June 19, 2024

From technology exposure to job quality: evidence from a comprehensive UK survey

A Briefing Paper summarising this work - and policy implications springing from it - can be found here.

How people feel about the jobs that they do is important. Our work is more than the single most important determinant of our living standards. Work is the thread that connects individual lives with their communities and the economy. Work promotes social relationships, forges connections of mutual support and fosters collaboration, binding together our capabilities with the environmental conditions that can either promote – or diminish – individual and collective flourishing.

Work and wellbeing are inextricably connected - and as we shape the future of our work, we shape the future of our wellbeing too.

In the research that we published in March, we showed that the growing use of technologies in the workplace is having significant, measurable and varied impacts on employees’ wellbeing.

Exposure to digital ICTs such as laptops, tablets and smartphones was associated with higher quality of life, while exposure to other technologies such as wearables, AI software and robotics was negatively correlated with wellbeing.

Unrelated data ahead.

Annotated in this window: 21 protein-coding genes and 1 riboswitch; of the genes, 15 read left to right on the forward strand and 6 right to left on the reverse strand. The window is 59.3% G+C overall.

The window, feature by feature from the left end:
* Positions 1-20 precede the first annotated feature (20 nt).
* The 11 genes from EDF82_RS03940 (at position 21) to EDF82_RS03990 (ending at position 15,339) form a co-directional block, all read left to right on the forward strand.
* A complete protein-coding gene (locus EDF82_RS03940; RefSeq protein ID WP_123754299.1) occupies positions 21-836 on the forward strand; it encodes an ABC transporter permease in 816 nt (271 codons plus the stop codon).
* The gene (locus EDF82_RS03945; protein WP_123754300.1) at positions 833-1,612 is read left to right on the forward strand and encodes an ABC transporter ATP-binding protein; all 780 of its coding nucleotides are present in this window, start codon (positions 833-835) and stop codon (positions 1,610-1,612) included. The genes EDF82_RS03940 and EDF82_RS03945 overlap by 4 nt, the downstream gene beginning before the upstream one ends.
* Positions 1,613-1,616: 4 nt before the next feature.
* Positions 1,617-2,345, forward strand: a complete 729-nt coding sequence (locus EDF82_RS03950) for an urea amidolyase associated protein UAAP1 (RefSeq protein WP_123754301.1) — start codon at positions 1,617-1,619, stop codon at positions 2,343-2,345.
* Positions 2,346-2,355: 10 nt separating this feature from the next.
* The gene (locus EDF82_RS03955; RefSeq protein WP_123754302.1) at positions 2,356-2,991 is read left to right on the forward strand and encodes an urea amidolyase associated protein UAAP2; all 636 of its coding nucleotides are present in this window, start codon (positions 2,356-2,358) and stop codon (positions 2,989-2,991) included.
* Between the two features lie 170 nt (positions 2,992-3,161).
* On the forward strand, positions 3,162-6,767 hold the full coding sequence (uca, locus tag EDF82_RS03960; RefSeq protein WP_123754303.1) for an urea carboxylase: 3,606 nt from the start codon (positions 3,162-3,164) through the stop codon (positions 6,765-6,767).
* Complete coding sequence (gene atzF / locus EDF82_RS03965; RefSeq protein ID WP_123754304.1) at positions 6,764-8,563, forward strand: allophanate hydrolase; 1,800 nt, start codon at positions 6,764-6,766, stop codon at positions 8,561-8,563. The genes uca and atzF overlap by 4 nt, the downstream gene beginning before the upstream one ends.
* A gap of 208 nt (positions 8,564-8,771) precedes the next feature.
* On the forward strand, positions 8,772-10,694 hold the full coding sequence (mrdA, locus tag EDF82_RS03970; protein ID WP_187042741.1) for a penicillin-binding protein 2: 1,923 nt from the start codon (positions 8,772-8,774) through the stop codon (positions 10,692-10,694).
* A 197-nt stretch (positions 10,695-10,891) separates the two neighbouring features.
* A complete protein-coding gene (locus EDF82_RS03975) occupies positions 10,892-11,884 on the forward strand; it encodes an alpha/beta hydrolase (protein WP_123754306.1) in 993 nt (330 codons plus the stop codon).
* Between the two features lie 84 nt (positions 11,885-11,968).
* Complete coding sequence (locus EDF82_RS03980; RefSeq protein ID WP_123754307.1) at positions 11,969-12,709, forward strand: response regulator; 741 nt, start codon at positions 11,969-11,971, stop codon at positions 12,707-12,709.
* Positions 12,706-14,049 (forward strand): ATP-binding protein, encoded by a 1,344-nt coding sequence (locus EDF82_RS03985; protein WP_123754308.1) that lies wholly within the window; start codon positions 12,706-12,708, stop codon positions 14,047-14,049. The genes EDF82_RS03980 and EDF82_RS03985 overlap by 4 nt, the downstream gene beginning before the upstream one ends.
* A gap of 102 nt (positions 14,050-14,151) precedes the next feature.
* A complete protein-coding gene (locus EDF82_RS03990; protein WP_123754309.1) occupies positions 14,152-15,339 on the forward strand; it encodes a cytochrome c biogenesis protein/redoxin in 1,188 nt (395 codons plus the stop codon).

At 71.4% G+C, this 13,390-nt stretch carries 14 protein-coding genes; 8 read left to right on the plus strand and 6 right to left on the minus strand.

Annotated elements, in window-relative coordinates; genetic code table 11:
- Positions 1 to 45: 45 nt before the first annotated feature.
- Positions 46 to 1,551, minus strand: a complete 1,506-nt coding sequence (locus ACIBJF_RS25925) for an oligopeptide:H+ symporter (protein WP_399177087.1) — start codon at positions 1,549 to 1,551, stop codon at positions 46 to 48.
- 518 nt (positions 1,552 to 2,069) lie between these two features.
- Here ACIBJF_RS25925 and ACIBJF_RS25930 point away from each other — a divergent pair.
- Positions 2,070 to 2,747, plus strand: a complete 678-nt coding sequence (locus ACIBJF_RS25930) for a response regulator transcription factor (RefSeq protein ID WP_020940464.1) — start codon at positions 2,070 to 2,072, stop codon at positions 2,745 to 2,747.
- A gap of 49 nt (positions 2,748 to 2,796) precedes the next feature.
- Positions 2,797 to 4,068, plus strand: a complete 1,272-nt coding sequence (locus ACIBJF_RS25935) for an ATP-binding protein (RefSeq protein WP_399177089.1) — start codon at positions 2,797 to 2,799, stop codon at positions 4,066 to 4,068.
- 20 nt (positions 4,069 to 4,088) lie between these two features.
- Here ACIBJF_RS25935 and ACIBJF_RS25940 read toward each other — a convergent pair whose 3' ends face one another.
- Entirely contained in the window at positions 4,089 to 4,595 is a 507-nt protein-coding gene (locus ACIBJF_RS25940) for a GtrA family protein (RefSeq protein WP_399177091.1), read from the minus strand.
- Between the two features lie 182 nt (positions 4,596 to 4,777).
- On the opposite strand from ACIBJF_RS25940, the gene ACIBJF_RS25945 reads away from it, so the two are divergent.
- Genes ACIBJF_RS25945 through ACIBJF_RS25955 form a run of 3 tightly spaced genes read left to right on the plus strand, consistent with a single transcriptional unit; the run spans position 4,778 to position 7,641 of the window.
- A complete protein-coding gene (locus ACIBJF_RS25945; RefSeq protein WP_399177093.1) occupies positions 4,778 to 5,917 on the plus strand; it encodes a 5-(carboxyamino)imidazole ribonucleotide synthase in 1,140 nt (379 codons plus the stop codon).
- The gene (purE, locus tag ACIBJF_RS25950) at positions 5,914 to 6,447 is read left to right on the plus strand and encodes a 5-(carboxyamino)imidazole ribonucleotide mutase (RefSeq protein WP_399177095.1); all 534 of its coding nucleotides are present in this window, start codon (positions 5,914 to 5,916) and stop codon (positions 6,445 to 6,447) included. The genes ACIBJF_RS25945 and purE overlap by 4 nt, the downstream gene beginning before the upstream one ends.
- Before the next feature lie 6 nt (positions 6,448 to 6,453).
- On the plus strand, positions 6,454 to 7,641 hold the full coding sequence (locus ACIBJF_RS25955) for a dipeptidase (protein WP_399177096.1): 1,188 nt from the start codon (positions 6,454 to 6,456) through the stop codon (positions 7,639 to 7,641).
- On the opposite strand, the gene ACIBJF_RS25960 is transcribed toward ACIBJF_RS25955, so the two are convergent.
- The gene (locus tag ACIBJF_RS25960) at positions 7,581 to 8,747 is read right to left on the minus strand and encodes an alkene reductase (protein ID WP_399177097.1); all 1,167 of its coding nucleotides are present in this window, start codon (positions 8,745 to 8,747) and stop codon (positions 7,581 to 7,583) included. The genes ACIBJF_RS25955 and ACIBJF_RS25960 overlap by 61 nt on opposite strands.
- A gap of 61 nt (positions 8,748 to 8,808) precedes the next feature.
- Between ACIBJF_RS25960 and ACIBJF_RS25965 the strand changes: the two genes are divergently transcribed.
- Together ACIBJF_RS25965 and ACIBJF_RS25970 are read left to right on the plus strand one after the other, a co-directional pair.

However, the mechanisms behind these associations have not been well explored. If we know that exposure to new technologies is impacting workers’ wellbeing, we need to understand how this is happening to inform what we do about it. In particular, we need to know how these technologies are interacting with job quality changes, and therefore impacting good work.

This second Working Paper adds to the work on wellbeing by providing a more nuanced understanding of the mechanisms by which exposures to workplace technologies may be connected to quality of life – of which job quality is a main contributor.

What we find here is that the feelings of persistent job insecurity that new technologies bring cancel out many of the potential job quality gains, unless such downsides are consciously managed.

In addition, the promise that AI and automation technologies would relieve people of routine work is found to be lacking substance, diminishing hopes that these new technologies inherently improve job quality in itself. This adds weight to calls for more attention to be made to choices that shape job quality impacts when new technologies are adopted, right from design through development and deployment.

Read the Working PaperRead the Working Paper


Magdalena Soffia, Rolando Leiva-Granados, Xingzuo Zhou, Jolene Skordis

Publication type



Pissarides Review into the Future of Work and Wellbeing

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